Vasari - Lives Of The Artists – Authors Preface

Photo taken by me – my own feeble stab at modern art.
Preston, England
April 8, 2016 7:52am CST
Before getting to his first Renaissance artist biography, Vasari writes in further depth on art in general. He talks of Christian religion’s conflict with art where life-like statues and portraits of religious scenes risked accusations of stirring up idolatry. However in the Bible’s condemnation of the religious idols of the Egyptians and Chaldeans, the Bible at least records that art was flourishing there. Creating art was not deemed evil, but veneration of art as holy was, though many priests blurred the lines on this. Depiction of God himself was often forbidden. Vasari naively attributes the invention of art to the Greeks, though cave art shows art has origins way back in human pre-history. Later he himself suggests this possibility too. He sees art as a natural human compulsion, as children will often start to draw and create objects of their own accord even without being first taught to do so. The Romans prized art dearly. In sacking Syracuse Marcellus set strict orders against his men damaging frescos and other art in the burning city. Many ancient rulers bankrupted their nations in pursuit of works of art. Towards the close of Roman reign however, the quality of art was in decline, even before the Goths and Vandals destroyed much Western art. The Romans had taken to taking and imitating the best art from conquered lands so as the Empire declined, so did its art and culture. When Constantine left Rome to set up his Empire in Byzantium the best artists and sculptors went with him. The real damage to Western European art came from early Christians who destroyed much ancient art depicting false gods, namely those of Greek / Roman origin. Vasari has little but contempt for early Christian art and architecture which lacked the colour and grandeur of that which it suppressed. There was a steady revival in the 10th century under Charlemagne when Florentine churches were built in the classical style with Tuscany and Florence becoming the epicentres of the new Renaissance revivalism movement as the old arts were rediscovered. It is the roots of that rediscovery that now fires up Vasari’s Lives Of The Artists, beginning with the father of the Renaissance, Giovanni Cimabue. Arthur Chappell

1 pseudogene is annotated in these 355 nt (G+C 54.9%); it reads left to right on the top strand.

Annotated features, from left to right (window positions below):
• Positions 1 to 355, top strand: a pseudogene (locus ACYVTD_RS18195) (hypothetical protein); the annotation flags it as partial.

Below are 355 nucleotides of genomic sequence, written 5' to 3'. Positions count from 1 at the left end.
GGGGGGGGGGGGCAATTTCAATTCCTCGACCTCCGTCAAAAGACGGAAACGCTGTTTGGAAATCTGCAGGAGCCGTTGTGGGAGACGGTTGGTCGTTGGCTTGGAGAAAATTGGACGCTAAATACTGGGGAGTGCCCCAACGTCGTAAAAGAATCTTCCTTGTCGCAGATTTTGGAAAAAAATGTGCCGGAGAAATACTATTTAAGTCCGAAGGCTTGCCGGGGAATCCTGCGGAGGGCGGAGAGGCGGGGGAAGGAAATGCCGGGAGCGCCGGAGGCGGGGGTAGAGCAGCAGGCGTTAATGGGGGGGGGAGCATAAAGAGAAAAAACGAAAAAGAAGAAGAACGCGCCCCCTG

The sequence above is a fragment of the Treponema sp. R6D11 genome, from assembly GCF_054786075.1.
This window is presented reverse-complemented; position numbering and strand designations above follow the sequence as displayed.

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@Jessicalynnt (47879)
• Centralia, Missouri
9 Apr 16
love your modern art there Ode those who cannot draw, heheh
1 person likes this
• Preston, England
9 Apr 16
that really is about the best I can do as well @Jessicalynnt but the Turner Prize has gone to worse work
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• Centralia, Missouri
9 Apr 16
@arthurchappell I wondered if I aught to get a canvas, some paint, and take my pup outside, I bet he could make millions, hehehe
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• Preston, England
10 Apr 16
@Jessicalynnt some artists seem to do just that
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@teamfreak16 (42042)
• Denver, Colorado
8 Apr 16
I never thought about that with kids, but it's true.
1 person likes this
• Preston, England
8 Apr 16
very much so yes, we exercise our imaginations and urge to create very early in life without prompting
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@1hopefulman (33555)
• Canada
8 Apr 16
Thanks for the history lesson! We can learn much from history. Hopefully we will learn to be better people.
1 person likes this
• Preston, England
8 Apr 16
That is the most valuable lesson any of us can take from life @1hopefulman
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